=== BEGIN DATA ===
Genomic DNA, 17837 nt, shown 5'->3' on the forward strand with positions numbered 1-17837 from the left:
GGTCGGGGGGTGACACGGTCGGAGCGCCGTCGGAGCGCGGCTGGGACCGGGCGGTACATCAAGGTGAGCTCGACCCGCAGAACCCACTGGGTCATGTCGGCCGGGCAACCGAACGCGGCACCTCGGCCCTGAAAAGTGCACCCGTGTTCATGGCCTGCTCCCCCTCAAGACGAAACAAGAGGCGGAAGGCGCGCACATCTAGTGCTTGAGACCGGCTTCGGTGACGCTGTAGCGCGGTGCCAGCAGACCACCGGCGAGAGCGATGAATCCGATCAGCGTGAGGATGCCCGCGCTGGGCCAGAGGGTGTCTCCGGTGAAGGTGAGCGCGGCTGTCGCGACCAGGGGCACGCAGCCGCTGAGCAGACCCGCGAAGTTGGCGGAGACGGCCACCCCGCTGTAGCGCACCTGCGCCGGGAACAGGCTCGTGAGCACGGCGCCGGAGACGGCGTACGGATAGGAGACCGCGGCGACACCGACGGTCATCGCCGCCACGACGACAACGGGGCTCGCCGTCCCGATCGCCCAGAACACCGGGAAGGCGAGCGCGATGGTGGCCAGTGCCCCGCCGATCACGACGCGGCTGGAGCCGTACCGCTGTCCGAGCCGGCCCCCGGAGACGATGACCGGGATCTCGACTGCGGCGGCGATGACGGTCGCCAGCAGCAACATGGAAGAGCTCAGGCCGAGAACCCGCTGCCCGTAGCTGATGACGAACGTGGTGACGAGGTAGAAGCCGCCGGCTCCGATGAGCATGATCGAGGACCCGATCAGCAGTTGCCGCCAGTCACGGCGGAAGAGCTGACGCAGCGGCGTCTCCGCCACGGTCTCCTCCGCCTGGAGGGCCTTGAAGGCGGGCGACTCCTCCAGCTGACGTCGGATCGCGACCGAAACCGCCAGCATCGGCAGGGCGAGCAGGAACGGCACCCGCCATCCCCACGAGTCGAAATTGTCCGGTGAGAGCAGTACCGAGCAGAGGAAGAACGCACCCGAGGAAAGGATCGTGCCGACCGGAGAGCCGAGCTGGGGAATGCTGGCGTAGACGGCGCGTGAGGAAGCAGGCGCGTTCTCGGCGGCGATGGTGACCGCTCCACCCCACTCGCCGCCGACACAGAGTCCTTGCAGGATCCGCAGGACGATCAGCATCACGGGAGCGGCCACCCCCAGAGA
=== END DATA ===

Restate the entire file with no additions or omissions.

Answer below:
Genomic DNA, 17837 nt, shown 5'->3' on the forward strand with positions numbered 1-17837 from the left:
GGTCGGGGGGTGACACGGTCGGAGCGCCGTCGGAGCGCGGCTGGGACCGGGCGGTACATCAAGGTGAGCTCGACCCGCAGAACCCACTGGGTCATGTCGGCCGGGCAACCGAACGCGGCACCTCGGCCCTGAAAAGTGCACCCGTGTTCATGGCCTGCTCCCCCTCAAGACGAAACAAGAGGCGGAAGGCGCGCACATCTAGTGCTTGAGACCGGCTTCGGTGACGCTGTAGCGCGGTGCCAGCAGACCACCGGCGAGAGCGATGAATCCGATCAGCGTGAGGATGCCCGCGCTGGGCCAGAGGGTGTCTCCGGTGAAGGTGAGCGCGGCTGTCGCGACCAGGGGCACGCAGCCGCTGAGCAGACCCGCGAAGTTGGCGGAGACGGCCACCCCGCTGTAGCGCACCTGCGCCGGGAACAGGCTCGTGAGCACGGCGCCGGAGACGGCGTACGGATAGGAGACCGCGGCGACACCGACGGTCATCGCCGCCACGACGACAACGGGGCTCGCCGTCCCGATCGCCCAGAACACCGGGAAGGCGAGCGCGATGGTGGCCAGTGCCCCGCCGATCACGACGCGGCTGGAGCCGTACCGCTGTCCGAGCCGGCCCCCGGAGACGATGACCGGGATCTCGACTGCGGCGGCGATGACGGTCGCCAGCAGCAACATGGAAGAGCTCAGGCCGAGAACCCGCTGCCCGTAGCTGATGACGAACGTGGTGACGAGGTAGAAGCCGCCGGCTCCGATGAGCATGATCGAGGACCCGATCAGCAGTTGCCGCCAGTCACGGCGGAAGAGCTGACGCAGCGGCGTCTCCGCCACGGTCTCCTCCGCCTGGAGGGCCTTGAAGGCGGGCGACTCCTCCAGCTGACGTCGGATCGCGACCGAAACCGCCAGCATCGGCAGGGCGAGCAGGAACGGCACCCGCCATCCCCACGAGTCGAAATTGTCCGGTGAGAGCAGTACCGAGCAGAGGAAGAACGCACCCGAGGAAAGGATCGTGCCGACCGGAGAGCCGAGCTGGGGAATGCTGGCGTAGACGGCGCGTGAGGAAGCAGGCGCGTTCTCGGCGGCGATGGTGACCGCTCCACCCCACTCGCCGCCGACACAGAGTCCTTGCAGGATCCGCAGGACGATCAGCATCACGGGAGCGGCCACCCCCAGAGA